The following rules describe a formal language L over the alphabet Σ = { 0, 1, 2, 3, 4, 5, 6, 7, 8, 9, +, = }:

- Every nonempty string that does not contain "+" or "=" and does not start with "0" is in L.
- The string "0" is in L.
- A string containing "=" is in L if and only if there is exactly one "=", and it separates two valid strings of L.
- A string containing "+" but not "=" is in L if and only if every "+" in the string separates two valid strings of L.
- No string is in L other than those implied by the previous rules.

Under these rules, the string "23+4=555" is in L, but the string "=234=+" is not. This formal language expresses natural numbers, well-formed additions, and well-formed addition equalities, but it expresses only what they look like (their syntax), not what they mean (semantics). For instance, nowhere in these rules is there any indication that "0" means the number zero, "+" means addition, "23+4=555" is false, etc.

For finite languages, one can explicitly enumerate all well-formed words. For example, we can describe a language L as just L = {"a", "b", "ab", "cba"}. The degenerate case of this construction is the **empty language**, which contains no words at all (L = ∅).

However, even over a finite (non-empty) alphabet such as Σ = {a, b} there are an infinite number of finite-length words that can potentially be expressed: "a", "abb", "ababba", "aaababbbbaab", …. Therefore, formal languages are typically infinite, and describing an infinite formal language is not as simple as writing *L* = {"a", "b", "ab", "cba"}. Here are some examples of formal languages:

- L = Σ
^{*}, the set of*all*words over Σ; - L = {"a"}
^{*}= {"a"^{n}}, where*n*ranges over the natural numbers and "a"^{n}means "a" repeated*n*times (this is the set of words consisting only of the symbol "a"); - the set of syntactically correct programs in a given programming language (the syntax of which is usually defined by a context-free grammar);
- the set of inputs upon which a certain Turing machine halts; or
- the set of maximal strings of alphanumeric ASCII characters on this line, i.e.,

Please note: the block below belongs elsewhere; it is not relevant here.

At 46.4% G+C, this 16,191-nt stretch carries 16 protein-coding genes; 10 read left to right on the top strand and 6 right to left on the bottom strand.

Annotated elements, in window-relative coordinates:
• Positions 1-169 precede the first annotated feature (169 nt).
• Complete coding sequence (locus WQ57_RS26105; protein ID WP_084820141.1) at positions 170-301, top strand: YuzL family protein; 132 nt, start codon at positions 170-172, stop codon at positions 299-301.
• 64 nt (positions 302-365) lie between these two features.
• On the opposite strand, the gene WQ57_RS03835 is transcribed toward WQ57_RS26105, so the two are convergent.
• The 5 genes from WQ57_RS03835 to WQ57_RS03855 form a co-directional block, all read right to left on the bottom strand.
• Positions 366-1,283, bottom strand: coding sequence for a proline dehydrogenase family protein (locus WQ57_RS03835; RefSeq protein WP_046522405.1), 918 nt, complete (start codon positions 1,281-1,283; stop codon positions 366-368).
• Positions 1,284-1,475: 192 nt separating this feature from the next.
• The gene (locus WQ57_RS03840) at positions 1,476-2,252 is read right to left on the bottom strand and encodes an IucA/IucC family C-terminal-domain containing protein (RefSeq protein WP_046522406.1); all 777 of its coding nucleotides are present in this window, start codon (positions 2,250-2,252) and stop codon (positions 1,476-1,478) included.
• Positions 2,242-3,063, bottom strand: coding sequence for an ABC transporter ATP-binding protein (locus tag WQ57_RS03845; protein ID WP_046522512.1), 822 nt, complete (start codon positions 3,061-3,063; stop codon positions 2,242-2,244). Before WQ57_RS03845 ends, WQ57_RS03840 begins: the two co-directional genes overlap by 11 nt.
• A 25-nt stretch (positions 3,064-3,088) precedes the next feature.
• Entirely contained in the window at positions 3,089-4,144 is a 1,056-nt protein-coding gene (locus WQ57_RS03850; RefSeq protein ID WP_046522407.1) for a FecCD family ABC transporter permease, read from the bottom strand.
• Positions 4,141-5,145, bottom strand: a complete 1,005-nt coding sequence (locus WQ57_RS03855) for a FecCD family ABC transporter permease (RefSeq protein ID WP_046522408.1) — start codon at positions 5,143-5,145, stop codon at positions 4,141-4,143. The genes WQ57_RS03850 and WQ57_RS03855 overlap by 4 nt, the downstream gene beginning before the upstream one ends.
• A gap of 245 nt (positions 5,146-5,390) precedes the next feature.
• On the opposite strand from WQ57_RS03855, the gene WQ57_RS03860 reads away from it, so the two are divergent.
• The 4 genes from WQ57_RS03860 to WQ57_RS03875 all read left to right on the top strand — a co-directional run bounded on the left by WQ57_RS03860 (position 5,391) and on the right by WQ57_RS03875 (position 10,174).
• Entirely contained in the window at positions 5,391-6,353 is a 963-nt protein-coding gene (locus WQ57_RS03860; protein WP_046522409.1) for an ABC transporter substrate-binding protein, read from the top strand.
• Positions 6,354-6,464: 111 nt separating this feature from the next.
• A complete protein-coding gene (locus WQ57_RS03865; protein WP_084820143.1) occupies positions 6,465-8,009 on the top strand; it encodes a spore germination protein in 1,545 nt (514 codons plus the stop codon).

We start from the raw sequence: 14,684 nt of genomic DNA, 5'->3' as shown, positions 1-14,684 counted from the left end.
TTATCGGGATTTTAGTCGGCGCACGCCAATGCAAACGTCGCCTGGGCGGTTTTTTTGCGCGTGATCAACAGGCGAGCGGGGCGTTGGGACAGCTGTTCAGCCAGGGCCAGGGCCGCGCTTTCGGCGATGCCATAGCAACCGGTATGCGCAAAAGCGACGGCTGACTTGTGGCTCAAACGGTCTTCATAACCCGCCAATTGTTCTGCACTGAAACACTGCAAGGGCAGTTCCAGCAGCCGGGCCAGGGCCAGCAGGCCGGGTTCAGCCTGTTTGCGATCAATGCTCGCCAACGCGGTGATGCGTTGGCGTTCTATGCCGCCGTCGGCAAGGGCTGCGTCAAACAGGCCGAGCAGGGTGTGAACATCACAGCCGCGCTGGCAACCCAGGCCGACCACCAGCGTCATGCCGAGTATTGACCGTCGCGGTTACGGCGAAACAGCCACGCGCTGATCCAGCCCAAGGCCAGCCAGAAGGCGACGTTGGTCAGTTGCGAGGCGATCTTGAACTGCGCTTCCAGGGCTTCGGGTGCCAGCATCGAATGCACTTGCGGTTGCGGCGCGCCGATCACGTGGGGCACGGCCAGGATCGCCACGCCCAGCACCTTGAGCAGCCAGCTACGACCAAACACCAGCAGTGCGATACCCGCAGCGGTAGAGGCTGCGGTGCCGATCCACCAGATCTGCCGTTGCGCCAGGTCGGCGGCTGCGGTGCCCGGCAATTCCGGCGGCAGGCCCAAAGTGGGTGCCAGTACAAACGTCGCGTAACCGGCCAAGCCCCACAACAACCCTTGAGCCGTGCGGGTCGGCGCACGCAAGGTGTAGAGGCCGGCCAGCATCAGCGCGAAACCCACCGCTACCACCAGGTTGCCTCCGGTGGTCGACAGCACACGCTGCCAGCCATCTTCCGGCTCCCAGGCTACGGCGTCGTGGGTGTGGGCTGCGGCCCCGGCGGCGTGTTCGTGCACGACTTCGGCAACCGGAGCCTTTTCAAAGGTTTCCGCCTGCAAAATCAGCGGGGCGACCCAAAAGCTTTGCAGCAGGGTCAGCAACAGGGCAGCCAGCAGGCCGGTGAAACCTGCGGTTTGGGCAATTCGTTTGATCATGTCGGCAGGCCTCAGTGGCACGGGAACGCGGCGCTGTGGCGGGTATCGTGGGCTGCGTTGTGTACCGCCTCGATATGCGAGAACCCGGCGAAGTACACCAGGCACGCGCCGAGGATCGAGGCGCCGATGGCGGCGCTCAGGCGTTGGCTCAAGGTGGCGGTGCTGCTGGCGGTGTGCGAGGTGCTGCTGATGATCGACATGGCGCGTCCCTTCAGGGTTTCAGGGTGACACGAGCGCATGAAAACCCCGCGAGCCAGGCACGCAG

the set {"the", "set", "of", "maximal", "strings", "alphanumeric", "ASCII", "characters", "on", "this", "line", "i", "e"}.

Formal languages are used as tools in multiple disciplines. However, formal language theory rarely concerns itself with particular languages (except as examples), but is mainly concerned with the study of various types of formalisms to describe languages. For instance, a language can be given as

- those strings generated by some formal grammar;
- those strings described or matched by a particular regular expression;
- those strings accepted by some automaton, such as a Turing machine or finite state automaton;
- those strings for which some decision procedure (an algorithm that asks a sequence of related YES/NO questions) produces the answer YES.

Typical questions asked about such formalisms include:

- What is their expressive power? (Can formalism
*X*describe every language that formalism*Y*can describe? Can it describe other languages?) - What is their recognizability? (How difficult is it to decide whether a given word belongs to a language described by formalism
*X*?) - What is their comparability? (How difficult is it to decide whether two languages, one described in formalism
*X*and one in formalism*Y*, or in*X*again, are actually the same language?).

Surprisingly often, the answer to these decision problems is "it cannot be done at all", or "it is extremely expensive" (with a characterization of how expensive). Therefore, formal language theory is a major application area of computability theory and complexity theory. Formal languages may be classified in the Chomsky hierarchy based on the expressive power of their generative grammar as well as the complexity of their recognizing automaton. Context-free grammars and regular grammars provide a good compromise between expressivity and ease of parsing, and are widely used in practical applications.

Certain operations on languages are common. This includes the standard set operations, such as union, intersection, and complement. Another class of operation is the element-wise application of string operations.